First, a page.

To make a long story short, it appears as though two things happened:
- A man convicted of the death penalty gave a moving speech (or perhaps sang a hymn) which convinced the crowd that capital punishment was a travesty.
- At roughly the same time, Canada put a Detroit resident to death for a crime which was later confessed to by another man on his death bed.
I guess the biggest takeaway here is that Michigan was very sparsely populated into the 1830s. Although it was rapidly settled after statehood (Wikipedia notes the population booming from 80,000 in 1837 to 212,000 in 1840), you would still have had a state government strongly influenced by the opinions of the few who had been there before incorporation. The above events took place in 1830 and before 1835 (the article cited above notes the deathbed confession having occurred in 1835), so it appears that when Michigan did become a state, there was a strong thread of "we are an anti-capital punishment state" already there.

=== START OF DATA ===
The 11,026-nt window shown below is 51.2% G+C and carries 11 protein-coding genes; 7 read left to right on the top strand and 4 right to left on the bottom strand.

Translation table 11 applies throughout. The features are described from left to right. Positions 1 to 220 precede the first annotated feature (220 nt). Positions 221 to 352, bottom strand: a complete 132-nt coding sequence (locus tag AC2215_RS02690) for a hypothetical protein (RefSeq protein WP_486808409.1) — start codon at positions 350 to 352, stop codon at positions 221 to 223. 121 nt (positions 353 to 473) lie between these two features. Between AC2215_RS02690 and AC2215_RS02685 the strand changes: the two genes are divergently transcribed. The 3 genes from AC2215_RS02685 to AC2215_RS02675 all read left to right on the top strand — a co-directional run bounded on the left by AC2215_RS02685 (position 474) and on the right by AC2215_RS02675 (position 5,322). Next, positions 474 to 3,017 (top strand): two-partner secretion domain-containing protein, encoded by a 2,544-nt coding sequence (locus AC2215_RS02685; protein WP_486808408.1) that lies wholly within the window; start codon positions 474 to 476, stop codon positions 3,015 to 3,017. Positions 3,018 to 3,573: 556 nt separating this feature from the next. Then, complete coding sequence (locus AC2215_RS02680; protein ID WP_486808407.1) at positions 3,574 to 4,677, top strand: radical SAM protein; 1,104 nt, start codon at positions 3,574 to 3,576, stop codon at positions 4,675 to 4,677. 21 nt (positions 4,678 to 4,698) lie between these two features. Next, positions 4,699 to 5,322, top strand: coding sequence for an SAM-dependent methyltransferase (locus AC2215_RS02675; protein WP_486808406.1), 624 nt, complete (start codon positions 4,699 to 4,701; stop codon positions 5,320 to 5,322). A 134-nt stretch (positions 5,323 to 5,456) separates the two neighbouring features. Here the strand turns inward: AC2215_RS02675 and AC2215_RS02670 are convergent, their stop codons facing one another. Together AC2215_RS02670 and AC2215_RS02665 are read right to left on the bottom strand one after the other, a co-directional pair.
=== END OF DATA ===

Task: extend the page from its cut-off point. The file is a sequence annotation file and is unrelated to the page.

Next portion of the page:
Incidentally, Michigan was also not alone in abolishing the death penalty during this time frame. Wisconsin and Rhode Island also passed statutes which were, in a sense, even more stringent than Michigan's inasmuch as you could still be hanged there for treason. Elsewhere, moves were made at about this time to end mandatory death penalty sentences for many crimes (across the pond in England, the Bloody Code saw death penalty sentences for crimes such as grand larceny and pickpocketing, the latter of which created a queer situation in which a crowd that showed up at a pickpocket's hanging could themselves be visited by a pickpocket working his trade).